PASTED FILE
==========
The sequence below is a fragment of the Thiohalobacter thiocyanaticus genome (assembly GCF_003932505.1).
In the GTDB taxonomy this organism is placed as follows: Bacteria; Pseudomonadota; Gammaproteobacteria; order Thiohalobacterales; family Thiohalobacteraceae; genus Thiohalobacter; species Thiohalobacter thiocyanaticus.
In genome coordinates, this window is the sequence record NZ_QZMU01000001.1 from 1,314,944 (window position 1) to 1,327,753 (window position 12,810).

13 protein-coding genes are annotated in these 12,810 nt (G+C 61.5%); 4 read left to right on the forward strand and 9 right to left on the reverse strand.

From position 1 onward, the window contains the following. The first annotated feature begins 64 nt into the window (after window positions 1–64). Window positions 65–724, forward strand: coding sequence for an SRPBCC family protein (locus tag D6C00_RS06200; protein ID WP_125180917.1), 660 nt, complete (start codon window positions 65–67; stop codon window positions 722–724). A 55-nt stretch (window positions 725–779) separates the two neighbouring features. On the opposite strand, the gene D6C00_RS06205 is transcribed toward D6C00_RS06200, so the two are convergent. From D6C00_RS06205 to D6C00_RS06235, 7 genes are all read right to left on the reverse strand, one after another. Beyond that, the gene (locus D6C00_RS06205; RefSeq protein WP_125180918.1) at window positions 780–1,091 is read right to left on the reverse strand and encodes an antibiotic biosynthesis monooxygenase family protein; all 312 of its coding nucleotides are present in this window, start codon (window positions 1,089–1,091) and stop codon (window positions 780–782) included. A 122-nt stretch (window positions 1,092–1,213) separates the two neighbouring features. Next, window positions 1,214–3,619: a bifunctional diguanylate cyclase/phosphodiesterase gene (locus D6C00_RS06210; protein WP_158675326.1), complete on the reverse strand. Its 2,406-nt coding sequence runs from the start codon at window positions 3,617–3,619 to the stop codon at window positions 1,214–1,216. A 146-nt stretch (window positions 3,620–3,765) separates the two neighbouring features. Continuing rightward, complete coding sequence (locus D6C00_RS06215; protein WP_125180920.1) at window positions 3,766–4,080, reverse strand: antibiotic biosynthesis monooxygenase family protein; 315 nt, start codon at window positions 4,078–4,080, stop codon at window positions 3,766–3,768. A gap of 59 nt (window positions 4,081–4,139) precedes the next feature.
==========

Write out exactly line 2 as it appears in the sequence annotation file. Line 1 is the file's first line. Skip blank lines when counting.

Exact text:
In the GTDB taxonomy this organism is placed as follows: Bacteria; Pseudomonadota; Gammaproteobacteria; order Thiohalobacterales; family Thiohalobacteraceae; genus Thiohalobacter; species Thiohalobacter thiocyanaticus.